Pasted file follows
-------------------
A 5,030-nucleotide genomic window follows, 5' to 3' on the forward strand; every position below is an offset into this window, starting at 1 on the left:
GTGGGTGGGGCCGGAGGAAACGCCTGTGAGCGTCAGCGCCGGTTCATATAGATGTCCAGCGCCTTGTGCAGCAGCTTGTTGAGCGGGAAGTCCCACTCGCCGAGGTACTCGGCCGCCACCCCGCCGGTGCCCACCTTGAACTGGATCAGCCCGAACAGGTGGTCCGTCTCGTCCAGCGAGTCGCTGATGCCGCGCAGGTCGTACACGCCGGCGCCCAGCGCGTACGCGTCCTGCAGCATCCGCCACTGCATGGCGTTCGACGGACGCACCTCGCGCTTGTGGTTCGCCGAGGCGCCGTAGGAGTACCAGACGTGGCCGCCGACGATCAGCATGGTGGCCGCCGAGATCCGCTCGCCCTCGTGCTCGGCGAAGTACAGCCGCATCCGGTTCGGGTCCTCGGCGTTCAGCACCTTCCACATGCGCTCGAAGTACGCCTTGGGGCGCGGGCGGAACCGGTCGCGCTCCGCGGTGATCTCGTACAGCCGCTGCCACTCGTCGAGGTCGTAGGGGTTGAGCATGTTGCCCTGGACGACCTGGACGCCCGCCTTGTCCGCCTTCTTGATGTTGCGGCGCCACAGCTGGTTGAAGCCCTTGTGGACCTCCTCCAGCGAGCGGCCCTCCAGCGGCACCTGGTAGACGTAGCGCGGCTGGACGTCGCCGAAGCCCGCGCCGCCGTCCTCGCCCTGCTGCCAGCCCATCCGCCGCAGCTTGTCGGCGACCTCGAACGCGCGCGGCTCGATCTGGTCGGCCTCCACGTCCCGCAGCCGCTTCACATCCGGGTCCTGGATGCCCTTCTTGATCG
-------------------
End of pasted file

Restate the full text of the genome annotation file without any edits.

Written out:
A 5,030-nucleotide genomic window follows, 5' to 3' on the forward strand; every position below is an offset into this window, starting at 1 on the left:
GTGGGTGGGGCCGGAGGAAACGCCTGTGAGCGTCAGCGCCGGTTCATATAGATGTCCAGCGCCTTGTGCAGCAGCTTGTTGAGCGGGAAGTCCCACTCGCCGAGGTACTCGGCCGCCACCCCGCCGGTGCCCACCTTGAACTGGATCAGCCCGAACAGGTGGTCCGTCTCGTCCAGCGAGTCGCTGATGCCGCGCAGGTCGTACACGCCGGCGCCCAGCGCGTACGCGTCCTGCAGCATCCGCCACTGCATGGCGTTCGACGGACGCACCTCGCGCTTGTGGTTCGCCGAGGCGCCGTAGGAGTACCAGACGTGGCCGCCGACGATCAGCATGGTGGCCGCCGAGATCCGCTCGCCCTCGTGCTCGGCGAAGTACAGCCGCATCCGGTTCGGGTCCTCGGCGTTCAGCACCTTCCACATGCGCTCGAAGTACGCCTTGGGGCGCGGGCGGAACCGGTCGCGCTCCGCGGTGATCTCGTACAGCCGCTGCCACTCGTCGAGGTCGTAGGGGTTGAGCATGTTGCCCTGGACGACCTGGACGCCCGCCTTGTCCGCCTTCTTGATGTTGCGGCGCCACAGCTGGTTGAAGCCCTTGTGGACCTCCTCCAGCGAGCGGCCCTCCAGCGGCACCTGGTAGACGTAGCGCGGCTGGACGTCGCCGAAGCCCGCGCCGCCGTCCTCGCCCTGCTGCCAGCCCATCCGCCGCAGCTTGTCGGCGACCTCGAACGCGCGCGGCTCGATCTGGTCGGCCTCCACGTCCCGCAGCCGCTTCACATCCGGGTCCTGGATGCCCTTCTTGATCG